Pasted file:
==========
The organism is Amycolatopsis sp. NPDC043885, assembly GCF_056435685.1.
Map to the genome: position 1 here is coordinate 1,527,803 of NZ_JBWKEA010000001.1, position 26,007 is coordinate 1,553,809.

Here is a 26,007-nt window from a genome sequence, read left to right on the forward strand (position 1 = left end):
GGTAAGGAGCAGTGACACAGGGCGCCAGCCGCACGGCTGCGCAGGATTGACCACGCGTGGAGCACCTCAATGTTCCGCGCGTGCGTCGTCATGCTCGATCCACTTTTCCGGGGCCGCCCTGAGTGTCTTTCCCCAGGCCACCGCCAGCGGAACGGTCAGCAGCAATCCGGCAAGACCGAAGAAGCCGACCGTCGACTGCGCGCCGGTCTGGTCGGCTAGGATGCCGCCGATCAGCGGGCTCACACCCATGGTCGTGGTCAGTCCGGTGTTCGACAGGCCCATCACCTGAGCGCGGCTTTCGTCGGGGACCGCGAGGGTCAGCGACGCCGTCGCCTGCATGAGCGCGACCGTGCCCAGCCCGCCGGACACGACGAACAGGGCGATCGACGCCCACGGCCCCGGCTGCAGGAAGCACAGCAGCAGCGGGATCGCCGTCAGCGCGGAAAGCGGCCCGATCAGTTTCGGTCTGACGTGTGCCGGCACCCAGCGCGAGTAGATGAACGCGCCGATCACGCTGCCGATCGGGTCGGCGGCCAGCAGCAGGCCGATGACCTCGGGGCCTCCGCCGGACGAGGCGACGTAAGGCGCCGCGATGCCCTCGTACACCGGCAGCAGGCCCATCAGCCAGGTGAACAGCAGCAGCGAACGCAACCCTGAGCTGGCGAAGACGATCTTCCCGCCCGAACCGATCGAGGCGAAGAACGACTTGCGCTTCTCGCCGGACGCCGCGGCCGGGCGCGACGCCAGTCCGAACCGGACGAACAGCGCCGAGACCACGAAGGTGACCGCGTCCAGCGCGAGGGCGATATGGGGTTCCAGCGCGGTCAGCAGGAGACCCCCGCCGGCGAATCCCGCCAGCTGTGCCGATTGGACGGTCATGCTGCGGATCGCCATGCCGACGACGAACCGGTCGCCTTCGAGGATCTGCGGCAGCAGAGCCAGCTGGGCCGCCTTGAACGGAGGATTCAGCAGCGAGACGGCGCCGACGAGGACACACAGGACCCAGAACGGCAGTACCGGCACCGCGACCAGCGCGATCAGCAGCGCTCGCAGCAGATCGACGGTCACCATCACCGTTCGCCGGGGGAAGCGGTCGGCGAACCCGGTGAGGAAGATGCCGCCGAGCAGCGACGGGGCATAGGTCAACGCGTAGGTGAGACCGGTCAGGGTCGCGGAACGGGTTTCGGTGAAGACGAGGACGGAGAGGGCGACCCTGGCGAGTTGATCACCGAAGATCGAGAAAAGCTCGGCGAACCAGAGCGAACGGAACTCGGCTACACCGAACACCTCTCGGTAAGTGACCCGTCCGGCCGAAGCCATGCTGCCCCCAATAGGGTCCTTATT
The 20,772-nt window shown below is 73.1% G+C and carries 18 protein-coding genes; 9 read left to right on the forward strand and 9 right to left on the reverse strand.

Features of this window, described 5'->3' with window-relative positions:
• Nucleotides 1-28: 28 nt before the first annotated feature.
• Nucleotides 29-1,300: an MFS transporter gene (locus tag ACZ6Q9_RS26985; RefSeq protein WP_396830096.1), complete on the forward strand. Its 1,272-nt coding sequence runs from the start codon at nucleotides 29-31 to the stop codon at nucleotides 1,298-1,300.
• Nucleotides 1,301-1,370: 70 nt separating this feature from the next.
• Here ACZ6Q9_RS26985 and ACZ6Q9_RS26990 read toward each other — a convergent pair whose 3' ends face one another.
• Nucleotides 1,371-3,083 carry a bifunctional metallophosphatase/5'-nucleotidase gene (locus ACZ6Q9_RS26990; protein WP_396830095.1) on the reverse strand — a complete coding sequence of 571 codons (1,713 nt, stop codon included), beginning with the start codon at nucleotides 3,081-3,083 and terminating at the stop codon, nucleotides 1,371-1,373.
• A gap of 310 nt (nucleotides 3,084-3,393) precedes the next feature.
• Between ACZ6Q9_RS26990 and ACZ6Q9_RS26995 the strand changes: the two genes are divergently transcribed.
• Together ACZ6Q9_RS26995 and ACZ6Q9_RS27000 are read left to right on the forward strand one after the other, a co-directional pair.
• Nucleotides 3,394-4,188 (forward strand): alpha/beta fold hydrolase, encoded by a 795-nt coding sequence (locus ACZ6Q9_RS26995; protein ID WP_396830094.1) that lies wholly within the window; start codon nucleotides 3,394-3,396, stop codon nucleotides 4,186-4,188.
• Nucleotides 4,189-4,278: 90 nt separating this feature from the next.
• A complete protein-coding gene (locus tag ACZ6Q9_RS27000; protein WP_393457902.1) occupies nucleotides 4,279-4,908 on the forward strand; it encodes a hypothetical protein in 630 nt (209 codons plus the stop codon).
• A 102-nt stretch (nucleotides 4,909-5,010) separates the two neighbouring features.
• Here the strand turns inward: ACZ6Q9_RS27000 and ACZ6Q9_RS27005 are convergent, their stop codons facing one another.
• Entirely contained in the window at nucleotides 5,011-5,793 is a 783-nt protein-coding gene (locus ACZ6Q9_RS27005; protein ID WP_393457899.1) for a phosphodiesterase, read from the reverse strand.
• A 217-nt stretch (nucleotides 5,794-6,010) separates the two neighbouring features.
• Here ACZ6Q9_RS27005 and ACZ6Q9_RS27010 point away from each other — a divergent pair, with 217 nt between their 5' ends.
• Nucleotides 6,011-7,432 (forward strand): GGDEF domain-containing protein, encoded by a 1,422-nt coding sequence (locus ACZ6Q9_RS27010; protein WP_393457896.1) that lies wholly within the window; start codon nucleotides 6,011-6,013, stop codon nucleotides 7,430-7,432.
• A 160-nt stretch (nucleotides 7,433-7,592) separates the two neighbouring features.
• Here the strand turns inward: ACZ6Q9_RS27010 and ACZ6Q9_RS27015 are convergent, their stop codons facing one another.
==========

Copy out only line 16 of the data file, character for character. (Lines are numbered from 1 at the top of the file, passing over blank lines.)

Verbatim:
• Nucleotides 4,189-4,278: 90 nt separating this feature from the next.